As an example of how franchisors choose suppliers, Montini points to two vendor relationships he has cultivated since starting with Premium Service Brands: a digital marketing agency and a social media provider. 

“When I joined PSB, we had nine different digital agencies that worked with a variety of our brands,” said Montini. “There was no alignment with what we were trying to achieve and the programs they were running. So, I started trying to consolidate our digital marketing around one agency. I began conversations with about seven or eight agencies, and it was easy to tell what their capabilities and capacities were. My first conversations were really about digging into culture. Tell me about the non-negotiables and the vision for the company. We narrowed it down to three options and went to the proposal phase. I spent two or three hours with each of the three to give a presentation on our three-year marketing strategy, asking them to build a proposal on how their products and services could help us achieve that goal with greater velocity and success. From there, we picked the provider we felt aligned best with our mission.”

Montini says they did the same for the company’s new social media platform. “We needed some way to distribute our content, and plenty of social media platforms serve the franchise industry well. There were eight or nine that we started with; two were a culture fit. Then we went through the same process. We opened our strategic playbook — here is what we are trying to achieve. In that particular case, it was very obvious that one of them understood our goals, and it was an easy choice to make.”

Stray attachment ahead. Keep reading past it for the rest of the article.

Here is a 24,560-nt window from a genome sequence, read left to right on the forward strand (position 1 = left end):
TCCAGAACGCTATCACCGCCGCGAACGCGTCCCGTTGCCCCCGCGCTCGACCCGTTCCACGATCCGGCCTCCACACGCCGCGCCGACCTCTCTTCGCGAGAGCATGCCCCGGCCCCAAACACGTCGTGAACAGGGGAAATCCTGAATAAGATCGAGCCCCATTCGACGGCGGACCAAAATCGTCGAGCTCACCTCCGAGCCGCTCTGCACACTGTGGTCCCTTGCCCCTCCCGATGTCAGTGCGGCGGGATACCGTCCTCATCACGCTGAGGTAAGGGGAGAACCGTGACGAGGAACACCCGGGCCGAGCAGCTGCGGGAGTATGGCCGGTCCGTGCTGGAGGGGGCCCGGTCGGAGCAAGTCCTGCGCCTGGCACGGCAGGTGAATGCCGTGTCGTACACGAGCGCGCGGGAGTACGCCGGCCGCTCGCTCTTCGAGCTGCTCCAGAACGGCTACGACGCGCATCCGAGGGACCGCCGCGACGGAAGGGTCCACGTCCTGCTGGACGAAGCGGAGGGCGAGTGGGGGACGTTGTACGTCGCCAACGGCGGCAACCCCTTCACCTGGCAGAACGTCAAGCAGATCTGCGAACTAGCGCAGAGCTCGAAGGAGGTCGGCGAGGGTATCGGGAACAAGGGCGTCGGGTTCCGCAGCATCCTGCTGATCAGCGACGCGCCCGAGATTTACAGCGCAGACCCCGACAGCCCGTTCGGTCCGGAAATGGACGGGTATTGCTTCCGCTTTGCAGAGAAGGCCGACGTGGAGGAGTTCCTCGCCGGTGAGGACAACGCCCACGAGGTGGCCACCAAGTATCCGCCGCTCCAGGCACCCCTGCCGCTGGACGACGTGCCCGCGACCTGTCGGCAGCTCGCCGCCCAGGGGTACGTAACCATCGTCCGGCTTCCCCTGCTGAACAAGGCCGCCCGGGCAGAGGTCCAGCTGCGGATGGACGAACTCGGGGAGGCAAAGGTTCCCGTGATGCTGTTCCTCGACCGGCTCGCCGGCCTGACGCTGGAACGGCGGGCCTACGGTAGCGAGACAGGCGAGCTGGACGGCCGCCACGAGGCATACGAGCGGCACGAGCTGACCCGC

Overall, Montini said the right supplier should benefit the entire franchise system, all the way down to the unit level. “If we are aligned with our vendor, the effectiveness ultimately benefits the franchisee,” he said. “In some cases, it may be lowering the cost, but most often it is about creating a better performance and a better return on investment.” 

For example, in the case of Premium Service Brands’ new digital agency supplier, Montini says the franchisor needed to have a better connection with the franchisees. “The digital world is overwhelming to franchisees and getting more overwhelming every day, so it was important from a strategy perspective to ensure franchisees felt they were more included in digital work,” he said. “Ultimately, the partner we chose understood that and built into the program a way to ensure our franchisees were better supported and more aligned with where we were headed digitally.”

A great supplier can be invaluable in helping a franchisor achieve their goals and ensuring franchisees are well-positioned for success. By focusing on factors like culture, strategy and capability during the vetting process, both franchisors and suppliers can be confident they are teaming up with the right partner from day one.